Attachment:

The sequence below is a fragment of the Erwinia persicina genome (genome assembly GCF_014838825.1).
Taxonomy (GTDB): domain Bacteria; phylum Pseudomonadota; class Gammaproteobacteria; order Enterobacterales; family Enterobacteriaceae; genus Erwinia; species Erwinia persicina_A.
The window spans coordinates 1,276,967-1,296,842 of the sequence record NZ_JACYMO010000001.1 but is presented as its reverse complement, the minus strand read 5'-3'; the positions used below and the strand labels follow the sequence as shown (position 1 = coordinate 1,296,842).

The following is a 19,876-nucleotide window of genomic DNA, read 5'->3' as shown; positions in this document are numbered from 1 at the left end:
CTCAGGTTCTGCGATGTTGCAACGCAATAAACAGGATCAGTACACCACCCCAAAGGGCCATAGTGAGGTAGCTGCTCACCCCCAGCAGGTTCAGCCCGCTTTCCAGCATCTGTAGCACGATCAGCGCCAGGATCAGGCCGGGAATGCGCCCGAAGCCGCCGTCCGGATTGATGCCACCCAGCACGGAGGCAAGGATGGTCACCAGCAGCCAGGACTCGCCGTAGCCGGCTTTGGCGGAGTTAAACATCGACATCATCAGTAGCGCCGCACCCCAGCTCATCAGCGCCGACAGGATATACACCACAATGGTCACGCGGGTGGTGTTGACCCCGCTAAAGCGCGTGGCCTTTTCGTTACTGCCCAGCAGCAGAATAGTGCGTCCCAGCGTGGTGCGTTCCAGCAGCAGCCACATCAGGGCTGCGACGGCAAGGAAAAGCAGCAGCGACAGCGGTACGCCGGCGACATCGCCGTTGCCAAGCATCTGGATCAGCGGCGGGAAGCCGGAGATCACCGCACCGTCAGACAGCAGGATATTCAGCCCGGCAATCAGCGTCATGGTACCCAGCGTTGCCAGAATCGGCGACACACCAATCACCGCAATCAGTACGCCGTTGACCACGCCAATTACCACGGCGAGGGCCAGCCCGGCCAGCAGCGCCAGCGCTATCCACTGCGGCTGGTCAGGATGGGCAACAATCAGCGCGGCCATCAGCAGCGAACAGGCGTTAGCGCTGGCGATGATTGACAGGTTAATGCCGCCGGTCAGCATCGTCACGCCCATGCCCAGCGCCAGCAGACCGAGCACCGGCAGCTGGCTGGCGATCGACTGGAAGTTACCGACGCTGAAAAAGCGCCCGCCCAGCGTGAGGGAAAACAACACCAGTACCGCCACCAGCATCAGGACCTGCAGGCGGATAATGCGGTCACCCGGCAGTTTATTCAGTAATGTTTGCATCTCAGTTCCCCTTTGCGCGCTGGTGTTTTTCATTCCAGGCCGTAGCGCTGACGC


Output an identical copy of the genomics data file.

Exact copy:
The sequence below is a fragment of the Erwinia persicina genome (genome assembly GCF_014838825.1).
Taxonomy (GTDB): domain Bacteria; phylum Pseudomonadota; class Gammaproteobacteria; order Enterobacterales; family Enterobacteriaceae; genus Erwinia; species Erwinia persicina_A.
The window spans coordinates 1,276,967-1,296,842 of the sequence record NZ_JACYMO010000001.1 but is presented as its reverse complement, the minus strand read 5'-3'; the positions used below and the strand labels follow the sequence as shown (position 1 = coordinate 1,296,842).

The following is a 19,876-nucleotide window of genomic DNA, read 5'->3' as shown; positions in this document are numbered from 1 at the left end:
CTCAGGTTCTGCGATGTTGCAACGCAATAAACAGGATCAGTACACCACCCCAAAGGGCCATAGTGAGGTAGCTGCTCACCCCCAGCAGGTTCAGCCCGCTTTCCAGCATCTGTAGCACGATCAGCGCCAGGATCAGGCCGGGAATGCGCCCGAAGCCGCCGTCCGGATTGATGCCACCCAGCACGGAGGCAAGGATGGTCACCAGCAGCCAGGACTCGCCGTAGCCGGCTTTGGCGGAGTTAAACATCGACATCATCAGTAGCGCCGCACCCCAGCTCATCAGCGCCGACAGGATATACACCACAATGGTCACGCGGGTGGTGTTGACCCCGCTAAAGCGCGTGGCCTTTTCGTTACTGCCCAGCAGCAGAATAGTGCGTCCCAGCGTGGTGCGTTCCAGCAGCAGCCACATCAGGGCTGCGACGGCAAGGAAAAGCAGCAGCGACAGCGGTACGCCGGCGACATCGCCGTTGCCAAGCATCTGGATCAGCGGCGGGAAGCCGGAGATCACCGCACCGTCAGACAGCAGGATATTCAGCCCGGCAATCAGCGTCATGGTACCCAGCGTTGCCAGAATCGGCGACACACCAATCACCGCAATCAGTACGCCGTTGACCACGCCAATTACCACGGCGAGGGCCAGCCCGGCCAGCAGCGCCAGCGCTATCCACTGCGGCTGGTCAGGATGGGCAACAATCAGCGCGGCCATCAGCAGCGAACAGGCGTTAGCGCTGGCGATGATTGACAGGTTAATGCCGCCGGTCAGCATCGTCACGCCCATGCCCAGCGCCAGCAGACCGAGCACCGGCAGCTGGCTGGCGATCGACTGGAAGTTACCGACGCTGAAAAAGCGCCCGCCCAGCGTGAGGGAAAACAACACCAGTACCGCCACCAGCATCAGGACCTGCAGGCGGATAATGCGGTCACCCGGCAGTTTATTCAGTAATGTTTGCATCTCAGTTCCCCTTTGCGCGCTGGTGTTTTTCATTCCAGGCCGTAGCGCTGACGC